If you already have a wallet in mind for storing your coin, then feel free to skip this article and continue on to step 3 to learn how to set it up. But if you’re wondering: “What is a crypto wallet?” then this article is for you.
A crypto wallet is a container for your coins that are private to you, and only you. They allow you to send, receive, and spend cryptocurrencies like Cardano.
It does not store your currency within it. Your coins exist on the blockchain. But it gives you a unique identifier to access your cryptocurrency and make transactions. If you lose the keys to your wallet (your unique passwords), you lose your money, so be doubly or triply sure that you have that stored in a secure location after you set one up.
As for the categories of wallets, there are: Hardware wallets (think USB), paper wallets (exactly what it sounds like) and online wallets. For the purposes of today, we will teach you how to set up an online wallet, as it is an effective, secure way to store your crypto for most people.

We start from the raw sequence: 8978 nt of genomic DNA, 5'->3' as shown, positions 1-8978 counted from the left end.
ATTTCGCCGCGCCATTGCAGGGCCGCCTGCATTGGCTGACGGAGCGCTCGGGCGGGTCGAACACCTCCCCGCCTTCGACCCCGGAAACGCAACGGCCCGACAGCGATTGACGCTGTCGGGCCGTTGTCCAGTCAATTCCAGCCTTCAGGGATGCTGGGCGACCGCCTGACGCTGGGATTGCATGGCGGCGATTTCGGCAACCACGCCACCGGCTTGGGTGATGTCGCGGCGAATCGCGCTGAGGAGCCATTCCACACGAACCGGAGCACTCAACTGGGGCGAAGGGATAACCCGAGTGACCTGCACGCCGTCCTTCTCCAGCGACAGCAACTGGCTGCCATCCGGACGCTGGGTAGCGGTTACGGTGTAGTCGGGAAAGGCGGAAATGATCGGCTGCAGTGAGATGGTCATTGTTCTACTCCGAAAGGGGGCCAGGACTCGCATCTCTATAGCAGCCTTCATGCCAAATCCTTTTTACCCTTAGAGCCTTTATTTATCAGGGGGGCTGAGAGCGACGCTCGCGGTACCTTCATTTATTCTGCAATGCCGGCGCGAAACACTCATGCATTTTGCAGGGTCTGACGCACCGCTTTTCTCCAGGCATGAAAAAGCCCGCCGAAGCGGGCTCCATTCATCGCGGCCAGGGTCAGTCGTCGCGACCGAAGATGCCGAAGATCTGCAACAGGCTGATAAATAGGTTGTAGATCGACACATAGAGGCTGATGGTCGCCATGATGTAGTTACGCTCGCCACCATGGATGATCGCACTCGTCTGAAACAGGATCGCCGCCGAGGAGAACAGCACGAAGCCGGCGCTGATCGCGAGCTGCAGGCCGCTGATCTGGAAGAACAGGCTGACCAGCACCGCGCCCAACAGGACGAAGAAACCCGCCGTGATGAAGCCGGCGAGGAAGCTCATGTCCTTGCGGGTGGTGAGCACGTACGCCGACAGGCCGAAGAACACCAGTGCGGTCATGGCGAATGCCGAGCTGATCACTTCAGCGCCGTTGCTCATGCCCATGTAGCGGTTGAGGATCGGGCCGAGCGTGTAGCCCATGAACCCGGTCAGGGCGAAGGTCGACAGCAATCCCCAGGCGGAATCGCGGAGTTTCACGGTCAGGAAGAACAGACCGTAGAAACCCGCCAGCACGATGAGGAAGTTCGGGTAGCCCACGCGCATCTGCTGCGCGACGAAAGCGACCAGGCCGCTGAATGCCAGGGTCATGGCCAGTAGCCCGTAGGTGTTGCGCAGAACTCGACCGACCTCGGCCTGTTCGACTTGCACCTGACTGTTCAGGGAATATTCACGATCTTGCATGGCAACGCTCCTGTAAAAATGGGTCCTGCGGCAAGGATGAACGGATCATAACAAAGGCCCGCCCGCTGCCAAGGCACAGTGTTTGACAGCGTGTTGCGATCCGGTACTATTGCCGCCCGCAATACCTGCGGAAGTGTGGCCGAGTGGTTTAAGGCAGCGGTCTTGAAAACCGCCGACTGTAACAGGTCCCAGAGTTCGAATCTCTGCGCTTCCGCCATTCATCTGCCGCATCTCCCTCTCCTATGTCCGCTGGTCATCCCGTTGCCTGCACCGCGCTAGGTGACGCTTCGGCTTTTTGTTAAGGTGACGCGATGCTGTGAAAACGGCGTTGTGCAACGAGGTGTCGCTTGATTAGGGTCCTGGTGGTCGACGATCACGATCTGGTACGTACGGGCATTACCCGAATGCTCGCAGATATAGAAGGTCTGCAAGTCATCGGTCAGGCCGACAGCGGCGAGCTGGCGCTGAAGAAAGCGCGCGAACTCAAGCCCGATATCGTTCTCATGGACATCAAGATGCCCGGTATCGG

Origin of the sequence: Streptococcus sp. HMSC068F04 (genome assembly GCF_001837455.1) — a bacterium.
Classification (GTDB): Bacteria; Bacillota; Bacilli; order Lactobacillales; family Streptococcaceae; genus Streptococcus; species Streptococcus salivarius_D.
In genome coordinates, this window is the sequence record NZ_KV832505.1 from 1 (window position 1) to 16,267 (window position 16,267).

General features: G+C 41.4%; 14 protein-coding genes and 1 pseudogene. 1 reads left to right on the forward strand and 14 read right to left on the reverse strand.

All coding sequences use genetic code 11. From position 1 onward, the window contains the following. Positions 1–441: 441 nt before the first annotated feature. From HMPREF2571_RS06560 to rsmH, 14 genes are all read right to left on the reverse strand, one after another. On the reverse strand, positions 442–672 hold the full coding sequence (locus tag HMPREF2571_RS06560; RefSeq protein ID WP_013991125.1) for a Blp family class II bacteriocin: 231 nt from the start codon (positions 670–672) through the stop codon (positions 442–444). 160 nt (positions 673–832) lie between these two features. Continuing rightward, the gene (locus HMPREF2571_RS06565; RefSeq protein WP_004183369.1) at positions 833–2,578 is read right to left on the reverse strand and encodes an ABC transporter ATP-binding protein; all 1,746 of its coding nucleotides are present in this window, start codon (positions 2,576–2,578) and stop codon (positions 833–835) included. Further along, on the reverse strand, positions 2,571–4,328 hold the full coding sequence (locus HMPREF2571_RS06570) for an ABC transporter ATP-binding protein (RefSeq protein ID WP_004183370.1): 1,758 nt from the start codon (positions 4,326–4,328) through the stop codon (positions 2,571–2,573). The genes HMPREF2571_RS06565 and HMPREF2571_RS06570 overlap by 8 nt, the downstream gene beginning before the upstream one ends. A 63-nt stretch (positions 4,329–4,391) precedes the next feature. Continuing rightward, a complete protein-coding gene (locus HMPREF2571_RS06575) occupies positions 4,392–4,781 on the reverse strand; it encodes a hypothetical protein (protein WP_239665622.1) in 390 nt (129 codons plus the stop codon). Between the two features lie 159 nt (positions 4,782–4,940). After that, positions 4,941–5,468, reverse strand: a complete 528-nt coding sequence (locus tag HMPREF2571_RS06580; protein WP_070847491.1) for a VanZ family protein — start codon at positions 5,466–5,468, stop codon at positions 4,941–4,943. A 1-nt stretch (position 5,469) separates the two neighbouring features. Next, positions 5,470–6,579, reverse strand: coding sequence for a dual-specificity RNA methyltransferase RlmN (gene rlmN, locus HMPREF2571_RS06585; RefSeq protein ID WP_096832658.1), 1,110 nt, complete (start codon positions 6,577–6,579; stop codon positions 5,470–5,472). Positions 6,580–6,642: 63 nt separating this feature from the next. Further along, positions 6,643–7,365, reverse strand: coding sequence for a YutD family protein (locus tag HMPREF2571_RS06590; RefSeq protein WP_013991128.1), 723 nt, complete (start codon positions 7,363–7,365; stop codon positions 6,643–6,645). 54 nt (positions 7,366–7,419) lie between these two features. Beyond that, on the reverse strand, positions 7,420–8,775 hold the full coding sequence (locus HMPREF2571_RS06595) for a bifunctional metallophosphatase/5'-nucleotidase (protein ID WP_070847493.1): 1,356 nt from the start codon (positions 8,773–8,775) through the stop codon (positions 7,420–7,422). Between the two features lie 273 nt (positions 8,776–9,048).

Every wallet has its tradeoffs. When you stake ADA, you do it through Yoroi or Daedalus.
Yoroi is a light wallet, meaning you can quickly set-up the wallet through your browser with easy set-up.
Daedalus is a full node wallet, meaning for every transaction it downloads a full copy of the Cardano blockchain and independently validates every transaction made.
If you prize ease-of-use and efficiency of set-up, use Yoroi. If you prize safety and security at the expense of a lengthy download time, use Daedalus, but both allow you to stake on the Cardano blockchain.
For step-by-step instructions for setting up your wallet, using Yoroi or Daedalus as a guide, click to the next article in the Sonarch Guide to Staking, which you can find here.